# How do I calculate Block Numbers

I am writing a CUDA code and I am using GForce 9500 GT graphics card.

I am trying to process array of 20000000 integer elements and the thread number I am using is 256

The warp size is 32. The compute capability is 1.1

This is the hardware http://www.geforce.com/hardware/desktop-gpus/geforce-9500-gt/specifications

Now, block num = 20000000/256 = 78125 ?

This sound incorrect. How do I calculate the block number? Any help would be appreciated.

My CUDA kernel function is as follows. The idea is each block will calculate its sum and then final sum will be calculated by adding sum of each block.

```__global__ static void calculateSum(int * num, int * result, int DATA_SIZE)
{
extern __shared__ int shared[];
const int bid = blockIdx.x;

shared[tid] = 0;
for (int i = bid * THREAD_NUM + tid; i < DATA_SIZE; i += BLOCK_NUM * THREAD_NUM) {
shared[tid] += num[i];
}

int offset = THREAD_NUM / 2;
while (offset > 0) {
if (tid < offset) {
shared[tid] += shared[tid + offset];
}
offset >>= 1;
}

if (tid == 0) {
result[bid] = shared[0];

}
}
```

And I call this function as

```calculateSum <<<BLOCK_NUM, THREAD_NUM, THREAD_NUM * sizeof(int)>>> (gpuarray, result, size);
```

Where THREAD_NUM = 256 and gpu array is of size 20000000.

Here I am just using block number as 16 but not sure if it is right? How can I make sure that maximum parallelism is achieved?

Here is the output of my CUDA Occupancy calculator. It says I will have 100% occupancy when block number is 8. So that means I will have maximum efficiency when block number = 8 and thread number =256. Is that correct?

Thanks

If each thred process one element, and each block has 256 threads, you should run 20000000 threads, resulting in exactly 78125 blocks. This is perfectly valid number.

However, there is a little problem. I don't have CC1.1 device at hand, but in CC1.3:

```Maximum sizes of each dimension of a grid:     65535 x 65535 x 1
```

So you should either run kernel several times for different parts of data, or make 2D-grid and just trivially tranform 2D address of thread to 1D address of array element.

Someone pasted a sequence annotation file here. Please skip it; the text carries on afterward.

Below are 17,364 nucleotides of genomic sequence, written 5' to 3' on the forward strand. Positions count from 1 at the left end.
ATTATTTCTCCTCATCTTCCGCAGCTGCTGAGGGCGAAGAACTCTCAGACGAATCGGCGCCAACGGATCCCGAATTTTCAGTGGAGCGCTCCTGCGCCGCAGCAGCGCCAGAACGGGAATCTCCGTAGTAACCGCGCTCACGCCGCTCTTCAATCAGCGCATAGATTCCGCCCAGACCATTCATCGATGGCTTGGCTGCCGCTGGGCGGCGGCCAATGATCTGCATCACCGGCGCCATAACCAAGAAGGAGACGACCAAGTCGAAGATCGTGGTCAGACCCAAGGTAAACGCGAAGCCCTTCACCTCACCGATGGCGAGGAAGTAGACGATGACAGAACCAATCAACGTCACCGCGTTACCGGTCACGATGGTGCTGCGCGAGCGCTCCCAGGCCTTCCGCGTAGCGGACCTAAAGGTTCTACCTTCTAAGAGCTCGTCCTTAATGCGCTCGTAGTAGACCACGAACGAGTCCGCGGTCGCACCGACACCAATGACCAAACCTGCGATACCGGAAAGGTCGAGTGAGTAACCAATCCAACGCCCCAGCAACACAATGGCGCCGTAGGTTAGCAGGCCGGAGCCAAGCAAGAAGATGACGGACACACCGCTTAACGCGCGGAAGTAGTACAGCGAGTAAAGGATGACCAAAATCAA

The kernel code you have posted can process any input data size, independent of the number of blocks you choose to launch. The choice should be simply down to performance.

As a rule of thumb, for this sort of kernel, you want as many blocks as will run concurrently on a single multiprocessor times the number of multiprocessors on the card. The first number can be obtained using the CUDA occupancy spreadsheet which ships in the CUDA toolkit, but the upper limit will be 8 blocks per multiprocessor, and the second number will be 4 for the device you have. This means no more than 32 blocks will be necessary to achieve the maximum possible parallelism, but to answer exactly requires access to a compiler, which I don't currently have.

You can also using benchmarking to determine the optimal block count experimentally, using one of 4,8,12,16,20,24,28, or 32 blocks (multiples of 4 because this is the number of multiprocessors on your card).

In your case, the total number of threads (20000000) divides evenly by the number of threads per block (256), so you can use that number (78125). If the numbers do not divide evenly, a regular integer divide will round it down and you end up with fewer threads than you need. So in that case, you need to round the result of the divide up with a function like the following:

```int DivUp(int a, int b) {
return ((a % b) != 0) ? (a / b + 1) : (a / b);
}
```

Since this function may give you more threads than there are elements, you then also need to add a test in your kernel to abort calculations on the last few threads:

```int i(blockIdx.x * blockDim.x + threadIdx.x);
if (i >= n_items) {
return;
}
```

However, there's an additional snag. Your hardware is limited to a maximum of 65535 blocks in each dimension in a grid, and limited to two dimensions (x and y). So if, after having used DivUp(), you end up with a count that is higher than that, you have two options. You can either split the workload up and run the kernel multiple times or you can use two dimensions.

To use two dimensions, you select two numbers that each are lower than the hardware limit and that, when multiplied, become the actual block count that you require. You then add code in the top of your kernel to combine the two dimensions (x and y) into a single index.

You are only using the x-Dimension of the grid in your kernel. So you are limited to 65535 blocks using cc 1.1.

20000000/256 = 78125 is correct!

So you definetly need more then 1 block.

Kernel:

```//get unique block index
const unsigned int blockId = blockIdx.x //1D
+ blockIdx.y * gridDim.x //2D

//terminate unnecessary blocks
if(blockId >= 78124)
return;

//... rest of kernel
```

The most simple approach would be using two y-blocks and check block id in kernel.

```dim3 gridDim = dim3(65535, 2);
```

this would make more then 52945 blocks useless, I don't know whats the overhead but filling up first x and then y and z dimension can create very many unused blocks, especially if reaching z dimension!

(Nvidia should definetly have provided a utility function getting the best grid usage for unique block usage inside kernel as its the case here)

For this simple example how about using the x, and y and calculating the root.

```grid(280, 280) = 78400 blocks //only 275 blocks overhead, less is not possible
```

That's one of the great advantages of compute capability 3.0. 32-bit ranges on each block makes life often easier. Why it was limited to 65535 I never understood.

But I still prefer downwards compatibility.

I would also test @talonmies variation.